‘Taxpayer Protection Act’ Hit by Groups on Both Left and Right

‘Taxpayer Protection Act’ Hit by Groups on Both Left and Right
November 6, 2012

Pete Sepp

Pete Sepp is executive vice president of the National Taxpayers Union. (read full bio)
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The so-called Taxpayer Protection Act is anything but, according to an array of free-market, taxpayer, environmental, and insurance organizations that warn the measure would put taxpayers on the hook for billions of dollars of property insurance losses and encourage more development in risky areas.

At least two coalitions with nearly three dozen organizations between them have sent letters to the U.S. House of Representatives warning of the risks in H.R. 6477, recently introduced by Rep. Albio Sires (D-NJ).

Critics deride the bill as another attempt at a “beach house bailout.” It would provide a federal backstop for damages currently covered by state-run insurance programs.

‘Protects All of Us’

Sires said in a statement the legislation “would create financial mechanisms to ensure that every household can afford insurance and that all families and communities have the means to rebuild and overcome the devastating effects of natural disasters.”

He added, “Our country needs a long term, self-sustaining solution to prepare and recover from these luckily rare but catastrophic events. We must come together now to create an insurance environment that protects all of us.”

Critics say the bill would shift costs from policyholders with high-risk properties to taxpayers and policyholders whose properties have lower risks.

'Open-Ended Bailout'

“You’re seeing a pretty broad and wide response against H.R. 6477, which is hilariously misnamed the Taxpayer Protection Act . . . . What this bill would do is potentially burden taxpayers with billions of dollars in liabilities, and it does so by creating a massive federal government-run reinsurance plan, an effectively open-ended bailout loan program to these state-run property insurance plans,” said Andrew Moylan, senior fellow at R Street Institute in Washington, D.C.

“So states like Florida, that have these very poorly structured plans that are not capitalized enough to be able to deal with a sufficiently large storm, they're basically coming to the federal government for handouts," he said.

Moylan noted programs similar to this one have been introduced several times in Congress.

“There have been variations of this legislation that have been introduced for years," he said. "We have jokingly tagged them as the 'beach house bailout' because what they’re attempting to do is to protect state-level insurance plans that are subsidizing in large part developments in sensitive areas and coastal areas, a lot of which tend to be filled by very expensive homes."

‘Programs Designed to Fail’

“The reinsurance and bailout provisions in H.R. 6477 represent a tremendous expansion of the federal government's role in insuring and guaranteeing against losses that are now covered by the private sector,” wrote a coalition of eight free-market and taxpayer organizations in an open letter to Congress. “In establishing such programs, this legislation would discourage fundamental reform in states like Florida, whose ruinous Hurricane Catastrophe Fund has upwards of $18 billion in liabilities and would be unable to pay billions of dollars in claims if a sufficiently large storm were to strike. Perhaps even worse, it could encourage other states to create similar programs that are designed to fail in order to capitalize on easy money from federal taxpayers.”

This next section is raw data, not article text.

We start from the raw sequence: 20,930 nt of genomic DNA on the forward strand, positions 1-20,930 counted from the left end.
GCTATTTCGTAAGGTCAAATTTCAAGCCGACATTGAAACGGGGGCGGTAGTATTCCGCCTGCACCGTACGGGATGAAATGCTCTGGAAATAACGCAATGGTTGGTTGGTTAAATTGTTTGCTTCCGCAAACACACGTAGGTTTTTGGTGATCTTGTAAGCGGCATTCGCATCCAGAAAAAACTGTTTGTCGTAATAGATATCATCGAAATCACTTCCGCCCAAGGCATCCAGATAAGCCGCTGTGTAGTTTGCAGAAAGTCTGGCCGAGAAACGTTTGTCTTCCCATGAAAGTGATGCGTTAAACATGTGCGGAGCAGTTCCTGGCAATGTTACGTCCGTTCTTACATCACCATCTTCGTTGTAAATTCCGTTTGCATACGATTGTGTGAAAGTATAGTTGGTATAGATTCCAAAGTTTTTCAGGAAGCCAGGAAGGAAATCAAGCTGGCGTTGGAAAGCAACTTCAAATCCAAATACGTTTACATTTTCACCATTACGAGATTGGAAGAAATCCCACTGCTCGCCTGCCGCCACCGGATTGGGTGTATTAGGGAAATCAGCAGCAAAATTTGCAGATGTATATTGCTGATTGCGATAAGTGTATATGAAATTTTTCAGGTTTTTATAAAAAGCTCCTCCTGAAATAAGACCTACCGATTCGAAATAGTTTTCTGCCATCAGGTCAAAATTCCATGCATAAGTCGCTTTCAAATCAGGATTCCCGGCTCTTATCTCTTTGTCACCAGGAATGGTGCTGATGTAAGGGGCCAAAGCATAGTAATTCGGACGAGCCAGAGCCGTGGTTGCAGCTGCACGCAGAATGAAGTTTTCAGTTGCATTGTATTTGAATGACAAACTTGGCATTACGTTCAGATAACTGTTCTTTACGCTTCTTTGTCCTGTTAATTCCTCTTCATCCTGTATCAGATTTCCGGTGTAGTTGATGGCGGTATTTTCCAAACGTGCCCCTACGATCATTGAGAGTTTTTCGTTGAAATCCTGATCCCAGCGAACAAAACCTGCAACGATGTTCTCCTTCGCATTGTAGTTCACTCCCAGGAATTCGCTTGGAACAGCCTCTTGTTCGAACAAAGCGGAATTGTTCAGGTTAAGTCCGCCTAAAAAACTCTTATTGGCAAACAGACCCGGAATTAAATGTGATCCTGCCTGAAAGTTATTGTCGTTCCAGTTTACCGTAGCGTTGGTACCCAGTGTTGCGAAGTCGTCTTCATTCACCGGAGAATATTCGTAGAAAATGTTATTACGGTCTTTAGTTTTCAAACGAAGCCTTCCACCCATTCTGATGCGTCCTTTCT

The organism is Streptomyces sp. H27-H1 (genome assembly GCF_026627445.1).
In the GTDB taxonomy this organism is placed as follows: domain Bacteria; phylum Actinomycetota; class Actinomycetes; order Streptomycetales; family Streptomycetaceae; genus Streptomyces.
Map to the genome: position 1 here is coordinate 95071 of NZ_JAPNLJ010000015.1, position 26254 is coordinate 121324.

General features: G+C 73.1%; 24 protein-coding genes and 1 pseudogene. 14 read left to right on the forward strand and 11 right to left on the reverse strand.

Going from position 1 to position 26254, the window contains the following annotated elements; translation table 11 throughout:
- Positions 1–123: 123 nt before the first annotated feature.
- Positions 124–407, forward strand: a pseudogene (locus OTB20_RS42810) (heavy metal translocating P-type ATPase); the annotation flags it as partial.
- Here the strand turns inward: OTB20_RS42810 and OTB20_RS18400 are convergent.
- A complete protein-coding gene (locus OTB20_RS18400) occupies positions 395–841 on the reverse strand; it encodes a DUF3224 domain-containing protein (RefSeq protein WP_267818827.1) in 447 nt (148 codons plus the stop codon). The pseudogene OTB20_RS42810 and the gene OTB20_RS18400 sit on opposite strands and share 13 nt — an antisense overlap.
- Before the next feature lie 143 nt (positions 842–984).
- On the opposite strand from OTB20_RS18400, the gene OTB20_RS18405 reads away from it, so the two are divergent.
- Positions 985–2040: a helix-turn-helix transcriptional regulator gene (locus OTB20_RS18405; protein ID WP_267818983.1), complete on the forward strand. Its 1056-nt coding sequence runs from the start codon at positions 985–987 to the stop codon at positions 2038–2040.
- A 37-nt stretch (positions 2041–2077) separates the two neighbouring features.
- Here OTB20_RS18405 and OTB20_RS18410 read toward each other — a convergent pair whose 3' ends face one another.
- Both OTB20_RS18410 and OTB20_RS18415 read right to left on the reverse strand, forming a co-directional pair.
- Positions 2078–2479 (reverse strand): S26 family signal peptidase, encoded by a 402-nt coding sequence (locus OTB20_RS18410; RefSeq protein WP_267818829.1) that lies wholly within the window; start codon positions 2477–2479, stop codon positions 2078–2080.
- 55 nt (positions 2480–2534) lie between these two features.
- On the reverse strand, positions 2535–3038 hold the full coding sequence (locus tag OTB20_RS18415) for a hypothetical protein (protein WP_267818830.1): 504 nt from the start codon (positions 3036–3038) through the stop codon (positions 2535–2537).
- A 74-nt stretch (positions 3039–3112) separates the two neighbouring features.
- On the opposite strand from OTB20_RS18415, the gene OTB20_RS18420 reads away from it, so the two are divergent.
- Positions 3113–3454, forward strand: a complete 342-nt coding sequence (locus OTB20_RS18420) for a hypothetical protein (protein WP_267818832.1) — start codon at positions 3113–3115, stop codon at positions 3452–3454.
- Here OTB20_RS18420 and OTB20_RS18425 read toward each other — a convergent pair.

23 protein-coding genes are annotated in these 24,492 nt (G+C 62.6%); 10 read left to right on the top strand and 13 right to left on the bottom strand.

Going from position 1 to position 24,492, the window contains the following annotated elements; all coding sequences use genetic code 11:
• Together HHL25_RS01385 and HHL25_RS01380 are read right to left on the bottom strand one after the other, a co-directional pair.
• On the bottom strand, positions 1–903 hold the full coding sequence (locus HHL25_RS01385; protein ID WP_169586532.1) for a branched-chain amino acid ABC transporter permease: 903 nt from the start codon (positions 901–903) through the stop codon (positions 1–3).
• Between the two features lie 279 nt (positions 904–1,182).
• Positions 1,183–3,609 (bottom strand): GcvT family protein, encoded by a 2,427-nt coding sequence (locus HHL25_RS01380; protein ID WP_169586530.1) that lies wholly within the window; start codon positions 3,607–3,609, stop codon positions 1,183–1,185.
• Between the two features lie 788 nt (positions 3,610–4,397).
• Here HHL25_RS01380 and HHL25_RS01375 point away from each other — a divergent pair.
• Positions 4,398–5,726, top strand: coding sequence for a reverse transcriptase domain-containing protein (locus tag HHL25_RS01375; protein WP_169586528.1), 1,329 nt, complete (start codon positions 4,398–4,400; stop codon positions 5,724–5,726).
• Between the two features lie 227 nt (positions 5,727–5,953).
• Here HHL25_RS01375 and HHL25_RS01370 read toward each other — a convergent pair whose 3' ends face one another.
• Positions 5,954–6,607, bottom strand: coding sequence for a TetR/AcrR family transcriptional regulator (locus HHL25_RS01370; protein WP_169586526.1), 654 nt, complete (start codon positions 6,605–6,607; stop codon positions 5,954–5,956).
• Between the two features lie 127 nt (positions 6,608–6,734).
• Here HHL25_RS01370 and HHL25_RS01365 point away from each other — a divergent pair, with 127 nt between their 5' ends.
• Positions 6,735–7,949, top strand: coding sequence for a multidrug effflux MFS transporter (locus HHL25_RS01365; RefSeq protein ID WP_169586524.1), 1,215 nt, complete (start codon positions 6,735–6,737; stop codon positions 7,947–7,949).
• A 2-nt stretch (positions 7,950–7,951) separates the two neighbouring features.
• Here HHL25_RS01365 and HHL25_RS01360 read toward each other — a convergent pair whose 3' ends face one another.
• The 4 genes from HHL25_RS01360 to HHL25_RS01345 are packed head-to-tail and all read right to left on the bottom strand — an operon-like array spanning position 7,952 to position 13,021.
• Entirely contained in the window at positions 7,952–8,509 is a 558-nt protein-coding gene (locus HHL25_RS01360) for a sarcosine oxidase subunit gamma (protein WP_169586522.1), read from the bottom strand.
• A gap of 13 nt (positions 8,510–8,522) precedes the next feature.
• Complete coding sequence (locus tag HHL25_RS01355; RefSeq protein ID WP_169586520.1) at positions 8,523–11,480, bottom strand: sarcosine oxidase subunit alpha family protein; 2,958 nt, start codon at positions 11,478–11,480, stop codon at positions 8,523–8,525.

The coalition includes R Street Institute, Taxpayers for Common Sense, Americans for Prosperity, Taxpayer Protection Alliance, National Taxpayers Union, Council for Citizens Against Government Waste, Center for Individual Freedom, and Competitive Enterprise Institute.

’50 States Pay for One State’

The SmarterSafer.org coalition, made up of more than two dozen taxpayer, environmental, and insurance organizations, also wrote to Congress, stating, “Subsidizing insurance coverage not only burdens taxpayers, but incentivizes people to live in dangerous areas and discourages life-saving mitigation. Underpriced insurance does not provide accurate information about risk, creating a subsidy to develop in risky areas—areas that also provide natural protection from storms. This development directly harms this nation’s residents and communities by eroding our natural barriers to storms and their impact.”

SmarterSafer.org stated Sires’s proposal “unnecessarily shifts resources from taxpayers in all 50 states to pay for the mistakes made in one state like Florida.”

Pete Sepp

Pete Sepp is executive vice president of the National Taxpayers Union. (read full bio)